Impacts of alien plant invasions on species richness in mediterranean-type ecosystems: A meta-analysis
Progress in Physical Geography
Centre for Invasion Biology, Department of Botany and Zoology, Stellenbosch University, Private Bag X1, Matieland 7602, South Africa
Besides a general consensus regarding the negative impact of invasive alien species in the literature, only recently has the decline of native species attributable to biological invasions begun to be quantified in many parts of the world. The cause-effect relationship between the establishment and proliferation of alien species and the extinction of native species is, however, seldom demonstrated. We conducted a meta-analysis of studies in Mediterranean-type ecosystems (MTEs) to examine: (1) whether invasion of alien plant species indeed causes a reduction in the number of native plant species at different spatial and temporal scales; (2) which growth forms, habitat types and areas are most affected by invasions; and (3) which taxa are most responsible for native species richness declines. Our results confirm a significant decline in native species richness attributable to alien invasions. Studies conducted at small scales or sampled over long periods reveal stronger impacts of alien invasion than those at large spatial scales and over short periods. Alien species from regions with similar climates have much stronger impacts, with the native species richness in South Africa and Australia declining significantly more post-invasion than for European sites. Australian Acacia species in South Africa accounted for the most significant declines in native species richness. Among the different growth forms of alien plants, annual herbs, trees and creepers had the greatest impact, whereas graminoids generally caused insignificant changes to the native community. Native species richness of shrublands, old fields and dune vegetation showed significant declines, in contrast to insignificant declines for forest habitats. © The Author(s), 2009.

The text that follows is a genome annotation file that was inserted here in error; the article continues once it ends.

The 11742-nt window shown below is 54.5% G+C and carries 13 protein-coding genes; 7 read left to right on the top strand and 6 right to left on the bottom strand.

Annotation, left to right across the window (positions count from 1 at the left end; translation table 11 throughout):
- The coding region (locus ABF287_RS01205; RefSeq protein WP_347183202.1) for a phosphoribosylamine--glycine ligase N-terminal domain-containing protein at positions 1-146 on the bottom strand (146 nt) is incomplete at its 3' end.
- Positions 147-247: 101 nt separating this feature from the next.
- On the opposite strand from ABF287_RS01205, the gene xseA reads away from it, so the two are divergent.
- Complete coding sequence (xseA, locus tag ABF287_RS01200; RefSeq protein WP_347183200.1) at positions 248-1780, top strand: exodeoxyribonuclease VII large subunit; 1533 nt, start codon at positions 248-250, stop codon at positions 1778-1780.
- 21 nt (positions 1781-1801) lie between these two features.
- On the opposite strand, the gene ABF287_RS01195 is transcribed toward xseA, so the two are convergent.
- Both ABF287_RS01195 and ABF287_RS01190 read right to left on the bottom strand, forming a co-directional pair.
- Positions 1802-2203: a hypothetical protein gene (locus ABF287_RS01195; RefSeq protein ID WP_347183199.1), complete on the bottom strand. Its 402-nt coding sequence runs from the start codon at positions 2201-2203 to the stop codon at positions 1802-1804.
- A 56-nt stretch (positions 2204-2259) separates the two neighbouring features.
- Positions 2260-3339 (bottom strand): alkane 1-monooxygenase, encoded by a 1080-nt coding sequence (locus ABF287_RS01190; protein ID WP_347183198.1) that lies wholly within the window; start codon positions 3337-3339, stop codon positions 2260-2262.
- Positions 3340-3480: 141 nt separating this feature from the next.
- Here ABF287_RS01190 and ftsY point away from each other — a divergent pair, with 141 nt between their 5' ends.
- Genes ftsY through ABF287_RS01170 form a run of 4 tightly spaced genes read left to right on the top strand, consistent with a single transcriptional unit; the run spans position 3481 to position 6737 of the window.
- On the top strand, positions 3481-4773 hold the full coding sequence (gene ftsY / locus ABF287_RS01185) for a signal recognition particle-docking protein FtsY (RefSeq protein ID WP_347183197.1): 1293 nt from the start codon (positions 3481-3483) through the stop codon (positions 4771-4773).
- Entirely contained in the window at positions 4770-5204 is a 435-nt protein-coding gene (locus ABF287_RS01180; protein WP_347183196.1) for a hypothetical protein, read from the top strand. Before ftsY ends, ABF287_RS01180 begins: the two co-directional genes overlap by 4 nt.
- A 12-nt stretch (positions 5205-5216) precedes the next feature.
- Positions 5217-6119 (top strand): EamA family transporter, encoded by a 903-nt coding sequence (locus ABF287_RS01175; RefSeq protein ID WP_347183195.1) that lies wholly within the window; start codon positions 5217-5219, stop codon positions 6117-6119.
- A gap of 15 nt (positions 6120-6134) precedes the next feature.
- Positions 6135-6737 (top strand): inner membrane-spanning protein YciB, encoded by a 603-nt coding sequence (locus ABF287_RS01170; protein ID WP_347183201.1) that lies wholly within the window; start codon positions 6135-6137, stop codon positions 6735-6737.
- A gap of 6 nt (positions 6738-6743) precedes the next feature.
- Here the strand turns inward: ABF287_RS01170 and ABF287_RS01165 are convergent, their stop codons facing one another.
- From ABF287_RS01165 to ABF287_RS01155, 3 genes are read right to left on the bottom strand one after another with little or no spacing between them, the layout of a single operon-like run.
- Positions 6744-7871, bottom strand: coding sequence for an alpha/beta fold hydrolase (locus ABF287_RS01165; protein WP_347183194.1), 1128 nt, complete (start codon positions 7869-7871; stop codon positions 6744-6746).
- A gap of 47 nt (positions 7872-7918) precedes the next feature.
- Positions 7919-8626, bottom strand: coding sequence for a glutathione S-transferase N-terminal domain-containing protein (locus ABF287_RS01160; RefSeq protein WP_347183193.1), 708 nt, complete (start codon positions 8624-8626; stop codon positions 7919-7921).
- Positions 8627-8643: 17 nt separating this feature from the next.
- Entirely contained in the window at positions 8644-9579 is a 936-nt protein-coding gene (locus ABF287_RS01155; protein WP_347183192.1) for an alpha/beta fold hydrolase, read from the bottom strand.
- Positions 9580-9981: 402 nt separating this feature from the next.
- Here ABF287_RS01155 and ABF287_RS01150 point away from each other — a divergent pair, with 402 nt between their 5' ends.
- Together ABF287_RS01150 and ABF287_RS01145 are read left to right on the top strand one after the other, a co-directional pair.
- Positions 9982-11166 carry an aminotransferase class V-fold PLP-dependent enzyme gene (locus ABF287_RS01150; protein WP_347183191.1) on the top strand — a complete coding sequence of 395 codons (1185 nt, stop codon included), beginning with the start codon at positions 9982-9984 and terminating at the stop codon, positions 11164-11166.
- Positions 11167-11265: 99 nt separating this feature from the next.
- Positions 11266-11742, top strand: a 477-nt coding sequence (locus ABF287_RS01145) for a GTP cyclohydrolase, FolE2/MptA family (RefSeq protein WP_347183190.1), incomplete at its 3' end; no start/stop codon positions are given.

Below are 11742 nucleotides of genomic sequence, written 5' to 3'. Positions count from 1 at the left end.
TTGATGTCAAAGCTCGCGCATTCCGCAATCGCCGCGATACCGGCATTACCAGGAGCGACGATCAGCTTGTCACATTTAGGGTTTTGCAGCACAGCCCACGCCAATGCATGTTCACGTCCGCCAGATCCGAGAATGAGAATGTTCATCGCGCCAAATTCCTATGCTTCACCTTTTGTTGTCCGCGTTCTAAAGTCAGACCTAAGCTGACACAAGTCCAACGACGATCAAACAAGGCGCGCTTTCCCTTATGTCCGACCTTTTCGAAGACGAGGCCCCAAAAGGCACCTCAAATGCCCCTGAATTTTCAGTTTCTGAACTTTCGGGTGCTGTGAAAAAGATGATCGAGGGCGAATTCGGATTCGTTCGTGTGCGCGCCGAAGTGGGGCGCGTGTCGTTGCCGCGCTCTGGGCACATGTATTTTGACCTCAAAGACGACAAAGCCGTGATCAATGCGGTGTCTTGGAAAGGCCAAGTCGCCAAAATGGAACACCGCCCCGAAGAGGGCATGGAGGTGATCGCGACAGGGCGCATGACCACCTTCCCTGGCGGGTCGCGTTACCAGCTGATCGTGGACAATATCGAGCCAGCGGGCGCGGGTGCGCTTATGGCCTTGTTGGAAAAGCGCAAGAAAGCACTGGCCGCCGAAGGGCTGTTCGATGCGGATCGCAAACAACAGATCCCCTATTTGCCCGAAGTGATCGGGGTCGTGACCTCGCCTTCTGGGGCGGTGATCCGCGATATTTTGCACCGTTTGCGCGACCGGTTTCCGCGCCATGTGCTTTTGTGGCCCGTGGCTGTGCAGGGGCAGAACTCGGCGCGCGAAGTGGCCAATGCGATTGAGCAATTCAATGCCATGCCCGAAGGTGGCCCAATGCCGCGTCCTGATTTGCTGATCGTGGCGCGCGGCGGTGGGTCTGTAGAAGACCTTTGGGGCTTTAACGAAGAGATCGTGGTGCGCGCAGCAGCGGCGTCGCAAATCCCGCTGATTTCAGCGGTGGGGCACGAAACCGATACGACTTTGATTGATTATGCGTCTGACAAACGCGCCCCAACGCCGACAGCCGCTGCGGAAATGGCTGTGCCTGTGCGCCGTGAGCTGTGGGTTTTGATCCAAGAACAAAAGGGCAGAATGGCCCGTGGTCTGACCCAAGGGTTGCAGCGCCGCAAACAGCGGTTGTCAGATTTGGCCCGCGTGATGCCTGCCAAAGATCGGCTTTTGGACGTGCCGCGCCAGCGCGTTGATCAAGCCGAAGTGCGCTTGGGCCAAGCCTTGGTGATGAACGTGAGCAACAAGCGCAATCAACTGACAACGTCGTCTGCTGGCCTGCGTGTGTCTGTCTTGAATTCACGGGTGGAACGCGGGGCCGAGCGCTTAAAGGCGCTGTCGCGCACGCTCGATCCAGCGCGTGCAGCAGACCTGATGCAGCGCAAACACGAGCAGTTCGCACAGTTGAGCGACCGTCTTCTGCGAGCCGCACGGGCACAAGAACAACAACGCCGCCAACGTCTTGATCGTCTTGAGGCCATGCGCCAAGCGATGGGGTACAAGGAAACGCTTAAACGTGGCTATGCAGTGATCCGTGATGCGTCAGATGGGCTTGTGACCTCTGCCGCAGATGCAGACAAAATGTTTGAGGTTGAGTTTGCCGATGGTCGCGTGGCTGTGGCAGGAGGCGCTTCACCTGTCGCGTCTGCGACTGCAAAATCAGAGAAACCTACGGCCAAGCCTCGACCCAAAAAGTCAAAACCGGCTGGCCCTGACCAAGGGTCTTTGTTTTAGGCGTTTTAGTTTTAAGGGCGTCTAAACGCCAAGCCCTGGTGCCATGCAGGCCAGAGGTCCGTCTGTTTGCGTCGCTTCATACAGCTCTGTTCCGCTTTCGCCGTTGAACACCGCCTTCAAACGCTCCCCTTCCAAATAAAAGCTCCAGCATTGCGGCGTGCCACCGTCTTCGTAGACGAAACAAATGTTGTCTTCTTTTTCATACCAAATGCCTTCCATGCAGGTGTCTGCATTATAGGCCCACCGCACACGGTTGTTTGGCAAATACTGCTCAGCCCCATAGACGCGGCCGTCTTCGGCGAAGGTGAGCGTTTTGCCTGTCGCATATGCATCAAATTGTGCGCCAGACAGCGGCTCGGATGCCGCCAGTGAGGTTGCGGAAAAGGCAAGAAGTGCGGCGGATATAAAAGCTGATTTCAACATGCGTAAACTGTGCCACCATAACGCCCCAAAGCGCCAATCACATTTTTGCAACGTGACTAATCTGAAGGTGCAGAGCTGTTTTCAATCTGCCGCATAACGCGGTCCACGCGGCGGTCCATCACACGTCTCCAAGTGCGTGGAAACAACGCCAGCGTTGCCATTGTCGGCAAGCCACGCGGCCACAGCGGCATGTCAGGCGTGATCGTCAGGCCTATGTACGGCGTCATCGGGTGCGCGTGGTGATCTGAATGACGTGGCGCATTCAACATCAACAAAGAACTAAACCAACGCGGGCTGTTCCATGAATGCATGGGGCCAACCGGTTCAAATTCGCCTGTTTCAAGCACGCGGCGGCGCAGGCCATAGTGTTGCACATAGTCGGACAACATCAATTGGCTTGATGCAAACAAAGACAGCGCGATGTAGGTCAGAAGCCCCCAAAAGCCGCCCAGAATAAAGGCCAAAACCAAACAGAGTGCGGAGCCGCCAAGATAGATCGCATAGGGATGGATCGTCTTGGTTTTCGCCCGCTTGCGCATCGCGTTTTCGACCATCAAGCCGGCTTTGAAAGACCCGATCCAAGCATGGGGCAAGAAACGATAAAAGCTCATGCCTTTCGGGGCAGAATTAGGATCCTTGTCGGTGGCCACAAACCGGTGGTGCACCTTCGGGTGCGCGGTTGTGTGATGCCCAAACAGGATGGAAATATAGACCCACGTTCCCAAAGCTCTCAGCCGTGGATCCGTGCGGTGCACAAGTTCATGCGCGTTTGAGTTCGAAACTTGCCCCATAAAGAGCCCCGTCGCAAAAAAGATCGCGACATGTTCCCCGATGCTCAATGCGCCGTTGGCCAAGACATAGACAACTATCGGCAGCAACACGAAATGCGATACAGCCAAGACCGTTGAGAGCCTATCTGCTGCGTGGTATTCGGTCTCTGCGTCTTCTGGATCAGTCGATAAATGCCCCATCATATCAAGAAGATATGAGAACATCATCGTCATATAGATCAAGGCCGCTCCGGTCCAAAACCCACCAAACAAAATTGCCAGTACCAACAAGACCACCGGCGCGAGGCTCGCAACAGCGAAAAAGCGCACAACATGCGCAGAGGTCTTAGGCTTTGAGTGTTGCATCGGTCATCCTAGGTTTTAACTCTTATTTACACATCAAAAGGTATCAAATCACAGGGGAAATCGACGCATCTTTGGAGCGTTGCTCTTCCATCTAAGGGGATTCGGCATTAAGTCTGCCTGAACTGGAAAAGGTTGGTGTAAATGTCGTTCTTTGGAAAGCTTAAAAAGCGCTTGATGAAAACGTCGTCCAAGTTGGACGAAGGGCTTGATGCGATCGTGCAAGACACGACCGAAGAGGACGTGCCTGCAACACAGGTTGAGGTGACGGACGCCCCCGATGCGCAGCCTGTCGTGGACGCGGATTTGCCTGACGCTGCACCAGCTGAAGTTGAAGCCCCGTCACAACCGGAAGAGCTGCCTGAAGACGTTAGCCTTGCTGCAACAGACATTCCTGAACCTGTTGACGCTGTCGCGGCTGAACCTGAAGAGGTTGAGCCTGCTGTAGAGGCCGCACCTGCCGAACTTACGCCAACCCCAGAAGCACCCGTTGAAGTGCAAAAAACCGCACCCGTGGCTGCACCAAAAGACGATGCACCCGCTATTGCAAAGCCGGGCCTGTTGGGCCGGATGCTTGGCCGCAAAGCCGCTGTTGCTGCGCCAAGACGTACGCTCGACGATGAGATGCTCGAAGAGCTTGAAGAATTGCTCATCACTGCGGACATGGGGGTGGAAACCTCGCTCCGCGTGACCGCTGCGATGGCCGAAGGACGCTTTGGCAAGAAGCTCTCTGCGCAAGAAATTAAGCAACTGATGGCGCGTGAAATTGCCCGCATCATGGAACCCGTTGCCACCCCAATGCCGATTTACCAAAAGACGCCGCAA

biodiversity; biological invasion; growth form; habitat type; invasive species; meta-analysis; native species; species richness; terrestrial ecosystem; Australia; Mediterranean Region; South Africa; Acacia; Certhiidae